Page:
Greg Ruby & The Rhythm Runners, March 23-24

Posted on March 21, 2016, 8:00 am
2 mins


Seattle guitarist Greg Ruby and his five-piece band, hailing from New Orleans, New York and the PNW, are hitting the city with a set of unrecorded songs by Seattle jazz pioneer Frank D. Waldron. Prohibition-era jazz, conjuring up images of smoky speakeasies and ’20s dance halls, is the genre of choice for Greg Ruby and the Rhythms Runners, and their special program of never-before-heard songs–straight from the Emerald City–embodies the spirit of early jazz.

About the Frank Waldron set:

Frank Waldron—saxophonist, cornetist, composer, band leader and teacher—is arguably the most important figure in early Seattle jazz. From his studio at 1142 Jackson Street, Waldron not only tutored the major figures who emerged from that sizzling after-hours district during the 1940s—Quincy Jones, Buddy Catlett, others—his reach extended back another generation. In the 1920s he fronted the Odean Jazz Orchestra at the Nanking Café in downtown Seattle. There are few traces of Waldron’s early life, but he did leave behind one important artifact, a method book for budding young jazz sax players, Frank D. Waldron’s Syncopated Classic, published in 1924…now, thanks to Seattle-based hot club guitarist Greg Ruby, the rest of the world can hear those tunes.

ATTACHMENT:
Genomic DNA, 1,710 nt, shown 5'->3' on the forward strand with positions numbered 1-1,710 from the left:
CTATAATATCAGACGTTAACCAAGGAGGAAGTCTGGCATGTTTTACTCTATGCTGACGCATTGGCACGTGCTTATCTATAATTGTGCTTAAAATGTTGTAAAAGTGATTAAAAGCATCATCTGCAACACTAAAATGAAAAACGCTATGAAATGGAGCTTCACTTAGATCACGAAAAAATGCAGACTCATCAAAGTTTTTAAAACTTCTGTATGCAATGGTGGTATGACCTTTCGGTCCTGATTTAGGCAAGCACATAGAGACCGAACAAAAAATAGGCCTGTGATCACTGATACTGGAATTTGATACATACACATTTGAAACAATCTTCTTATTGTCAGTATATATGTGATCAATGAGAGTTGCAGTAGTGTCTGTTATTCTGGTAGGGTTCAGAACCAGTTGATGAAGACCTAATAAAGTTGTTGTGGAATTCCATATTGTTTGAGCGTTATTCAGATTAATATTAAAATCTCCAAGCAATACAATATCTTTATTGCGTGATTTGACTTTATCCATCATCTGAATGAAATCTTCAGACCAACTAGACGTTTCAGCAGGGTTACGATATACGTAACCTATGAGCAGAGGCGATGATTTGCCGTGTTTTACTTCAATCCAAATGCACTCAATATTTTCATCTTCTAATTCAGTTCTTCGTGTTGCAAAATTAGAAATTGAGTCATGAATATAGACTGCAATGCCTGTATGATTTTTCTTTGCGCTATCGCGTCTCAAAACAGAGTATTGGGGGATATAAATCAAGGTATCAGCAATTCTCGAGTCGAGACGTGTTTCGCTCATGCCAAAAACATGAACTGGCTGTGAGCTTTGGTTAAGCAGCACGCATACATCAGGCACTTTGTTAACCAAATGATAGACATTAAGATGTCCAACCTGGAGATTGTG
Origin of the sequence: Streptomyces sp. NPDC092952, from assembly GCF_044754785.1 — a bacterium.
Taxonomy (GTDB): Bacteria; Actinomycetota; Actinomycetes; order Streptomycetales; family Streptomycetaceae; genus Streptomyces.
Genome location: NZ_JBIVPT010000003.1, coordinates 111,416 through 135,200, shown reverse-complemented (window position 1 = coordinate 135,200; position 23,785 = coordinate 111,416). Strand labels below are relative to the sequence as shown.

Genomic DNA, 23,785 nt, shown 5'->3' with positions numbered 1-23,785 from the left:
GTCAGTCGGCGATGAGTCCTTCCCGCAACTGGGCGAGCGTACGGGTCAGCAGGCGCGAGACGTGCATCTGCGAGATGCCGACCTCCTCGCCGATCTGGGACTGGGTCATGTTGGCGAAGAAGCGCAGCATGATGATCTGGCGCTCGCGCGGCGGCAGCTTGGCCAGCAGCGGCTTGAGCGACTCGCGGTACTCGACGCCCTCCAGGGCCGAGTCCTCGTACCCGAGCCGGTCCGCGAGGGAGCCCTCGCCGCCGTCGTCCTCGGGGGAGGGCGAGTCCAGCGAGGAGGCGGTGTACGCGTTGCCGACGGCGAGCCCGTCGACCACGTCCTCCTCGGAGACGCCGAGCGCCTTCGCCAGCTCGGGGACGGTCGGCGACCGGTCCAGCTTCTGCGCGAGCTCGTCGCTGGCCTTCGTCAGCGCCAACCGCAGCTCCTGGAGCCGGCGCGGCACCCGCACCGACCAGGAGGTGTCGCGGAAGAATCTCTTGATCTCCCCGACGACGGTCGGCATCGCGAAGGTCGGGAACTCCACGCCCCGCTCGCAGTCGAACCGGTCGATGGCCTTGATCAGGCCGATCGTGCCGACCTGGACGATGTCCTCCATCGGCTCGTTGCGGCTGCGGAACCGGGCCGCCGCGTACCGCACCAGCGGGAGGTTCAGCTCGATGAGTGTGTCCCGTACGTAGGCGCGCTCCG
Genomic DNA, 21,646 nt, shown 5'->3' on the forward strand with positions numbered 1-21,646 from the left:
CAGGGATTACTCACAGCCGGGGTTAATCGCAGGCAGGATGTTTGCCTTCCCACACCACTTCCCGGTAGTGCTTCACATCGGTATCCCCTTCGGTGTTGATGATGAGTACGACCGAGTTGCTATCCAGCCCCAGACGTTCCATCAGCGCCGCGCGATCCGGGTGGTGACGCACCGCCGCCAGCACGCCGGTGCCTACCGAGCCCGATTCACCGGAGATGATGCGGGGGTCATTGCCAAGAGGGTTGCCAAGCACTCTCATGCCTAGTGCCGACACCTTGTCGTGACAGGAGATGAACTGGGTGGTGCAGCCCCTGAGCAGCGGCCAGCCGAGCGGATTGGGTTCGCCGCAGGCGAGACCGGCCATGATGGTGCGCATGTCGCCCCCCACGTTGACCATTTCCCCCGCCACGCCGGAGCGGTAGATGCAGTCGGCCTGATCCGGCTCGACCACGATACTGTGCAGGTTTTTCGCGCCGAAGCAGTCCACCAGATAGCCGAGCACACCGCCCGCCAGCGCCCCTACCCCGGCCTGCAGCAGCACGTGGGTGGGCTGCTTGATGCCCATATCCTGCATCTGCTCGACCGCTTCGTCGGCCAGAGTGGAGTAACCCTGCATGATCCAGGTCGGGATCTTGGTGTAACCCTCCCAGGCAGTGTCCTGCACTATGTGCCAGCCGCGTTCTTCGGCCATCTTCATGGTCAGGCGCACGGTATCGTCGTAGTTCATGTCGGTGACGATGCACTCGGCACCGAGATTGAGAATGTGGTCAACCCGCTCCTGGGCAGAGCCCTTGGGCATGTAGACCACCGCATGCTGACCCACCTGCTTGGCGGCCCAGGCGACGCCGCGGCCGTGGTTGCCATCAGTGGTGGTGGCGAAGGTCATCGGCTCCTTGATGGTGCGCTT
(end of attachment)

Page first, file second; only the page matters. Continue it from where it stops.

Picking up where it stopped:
For the most authentic (and fun!) experience, join them at Century Ballroom on Wednesday, March 23 where you can swing and shimmy to your heart’s content: $15 gets you into the dance, or an intro lesson with free dance entry (21+). If you’re not a dancer, catch them at Cornish’s PONCHO Concert Hall for a concert the following evening ($15 general admission).

Greg Ruby & The Rhythm Runners 

When: Wednesday March 23 (9pm), Thursday March 24 (8pm)

Where: Century Ballroom (915 E Pine St), Cornish College of the Arts PONCHO Concert Hall (710 E Roy St)

Claire Biringer is a Seattle-based music lover, educator and writer. She holds an MA in Music History from University of Washington, where her primary research involved contemporary opera and its social implications. She enjoys using music and writing to build communities and broaden minds.

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